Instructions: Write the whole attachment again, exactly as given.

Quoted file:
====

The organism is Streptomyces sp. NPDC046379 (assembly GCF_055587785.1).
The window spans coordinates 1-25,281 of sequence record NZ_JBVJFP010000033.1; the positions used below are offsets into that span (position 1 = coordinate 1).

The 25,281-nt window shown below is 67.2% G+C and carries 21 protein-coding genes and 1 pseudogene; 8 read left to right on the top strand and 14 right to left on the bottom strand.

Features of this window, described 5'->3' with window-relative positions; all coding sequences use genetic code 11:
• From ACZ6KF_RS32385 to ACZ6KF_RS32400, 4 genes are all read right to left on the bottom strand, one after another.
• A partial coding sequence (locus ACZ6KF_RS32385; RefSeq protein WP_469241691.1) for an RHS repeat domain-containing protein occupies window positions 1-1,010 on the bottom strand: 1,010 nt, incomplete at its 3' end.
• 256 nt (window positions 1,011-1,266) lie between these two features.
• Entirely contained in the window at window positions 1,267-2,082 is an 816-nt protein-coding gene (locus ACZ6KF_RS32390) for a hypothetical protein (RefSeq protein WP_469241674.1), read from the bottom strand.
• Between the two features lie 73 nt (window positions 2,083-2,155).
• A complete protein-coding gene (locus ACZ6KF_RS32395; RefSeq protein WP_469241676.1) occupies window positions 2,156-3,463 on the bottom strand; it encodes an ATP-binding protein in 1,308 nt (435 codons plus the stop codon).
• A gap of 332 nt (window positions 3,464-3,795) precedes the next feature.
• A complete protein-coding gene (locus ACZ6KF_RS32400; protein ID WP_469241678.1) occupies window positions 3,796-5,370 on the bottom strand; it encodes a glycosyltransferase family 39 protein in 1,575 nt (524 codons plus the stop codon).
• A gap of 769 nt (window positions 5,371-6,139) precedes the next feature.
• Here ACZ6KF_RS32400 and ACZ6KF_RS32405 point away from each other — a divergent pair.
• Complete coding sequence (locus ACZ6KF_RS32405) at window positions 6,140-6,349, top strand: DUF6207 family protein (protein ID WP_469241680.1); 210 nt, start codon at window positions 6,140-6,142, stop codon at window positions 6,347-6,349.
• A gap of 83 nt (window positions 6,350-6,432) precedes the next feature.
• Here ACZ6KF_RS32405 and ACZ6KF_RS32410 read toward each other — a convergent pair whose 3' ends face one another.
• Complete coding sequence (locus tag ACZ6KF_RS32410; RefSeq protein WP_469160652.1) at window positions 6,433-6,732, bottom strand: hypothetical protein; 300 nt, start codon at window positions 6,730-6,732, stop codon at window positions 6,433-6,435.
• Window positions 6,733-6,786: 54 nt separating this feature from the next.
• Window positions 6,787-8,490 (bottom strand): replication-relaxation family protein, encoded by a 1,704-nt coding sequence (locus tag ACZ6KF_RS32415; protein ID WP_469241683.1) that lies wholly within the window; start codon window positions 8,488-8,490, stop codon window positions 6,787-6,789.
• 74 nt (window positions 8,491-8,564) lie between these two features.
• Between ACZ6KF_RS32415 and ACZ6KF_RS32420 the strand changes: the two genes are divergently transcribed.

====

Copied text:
The organism is Streptomyces sp. NPDC046379 (assembly GCF_055587785.1).
The window spans coordinates 1-25,281 of sequence record NZ_JBVJFP010000033.1; the positions used below are offsets into that span (position 1 = coordinate 1).

The 25,281-nt window shown below is 67.2% G+C and carries 21 protein-coding genes and 1 pseudogene; 8 read left to right on the top strand and 14 right to left on the bottom strand.

Features of this window, described 5'->3' with window-relative positions; all coding sequences use genetic code 11:
• From ACZ6KF_RS32385 to ACZ6KF_RS32400, 4 genes are all read right to left on the bottom strand, one after another.
• A partial coding sequence (locus ACZ6KF_RS32385; RefSeq protein WP_469241691.1) for an RHS repeat domain-containing protein occupies window positions 1-1,010 on the bottom strand: 1,010 nt, incomplete at its 3' end.
• 256 nt (window positions 1,011-1,266) lie between these two features.
• Entirely contained in the window at window positions 1,267-2,082 is an 816-nt protein-coding gene (locus ACZ6KF_RS32390) for a hypothetical protein (RefSeq protein WP_469241674.1), read from the bottom strand.
• Between the two features lie 73 nt (window positions 2,083-2,155).
• A complete protein-coding gene (locus ACZ6KF_RS32395; RefSeq protein WP_469241676.1) occupies window positions 2,156-3,463 on the bottom strand; it encodes an ATP-binding protein in 1,308 nt (435 codons plus the stop codon).
• A gap of 332 nt (window positions 3,464-3,795) precedes the next feature.
• A complete protein-coding gene (locus ACZ6KF_RS32400; protein ID WP_469241678.1) occupies window positions 3,796-5,370 on the bottom strand; it encodes a glycosyltransferase family 39 protein in 1,575 nt (524 codons plus the stop codon).
• A gap of 769 nt (window positions 5,371-6,139) precedes the next feature.
• Here ACZ6KF_RS32400 and ACZ6KF_RS32405 point away from each other — a divergent pair.
• Complete coding sequence (locus ACZ6KF_RS32405) at window positions 6,140-6,349, top strand: DUF6207 family protein (protein ID WP_469241680.1); 210 nt, start codon at window positions 6,140-6,142, stop codon at window positions 6,347-6,349.
• A gap of 83 nt (window positions 6,350-6,432) precedes the next feature.
• Here ACZ6KF_RS32405 and ACZ6KF_RS32410 read toward each other — a convergent pair whose 3' ends face one another.
• Complete coding sequence (locus tag ACZ6KF_RS32410; RefSeq protein WP_469160652.1) at window positions 6,433-6,732, bottom strand: hypothetical protein; 300 nt, start codon at window positions 6,730-6,732, stop codon at window positions 6,433-6,435.
• Window positions 6,733-6,786: 54 nt separating this feature from the next.
• Window positions 6,787-8,490 (bottom strand): replication-relaxation family protein, encoded by a 1,704-nt coding sequence (locus tag ACZ6KF_RS32415; protein ID WP_469241683.1) that lies wholly within the window; start codon window positions 8,488-8,490, stop codon window positions 6,787-6,789.
• 74 nt (window positions 8,491-8,564) lie between these two features.
• Between ACZ6KF_RS32415 and ACZ6KF_RS32420 the strand changes: the two genes are divergently transcribed.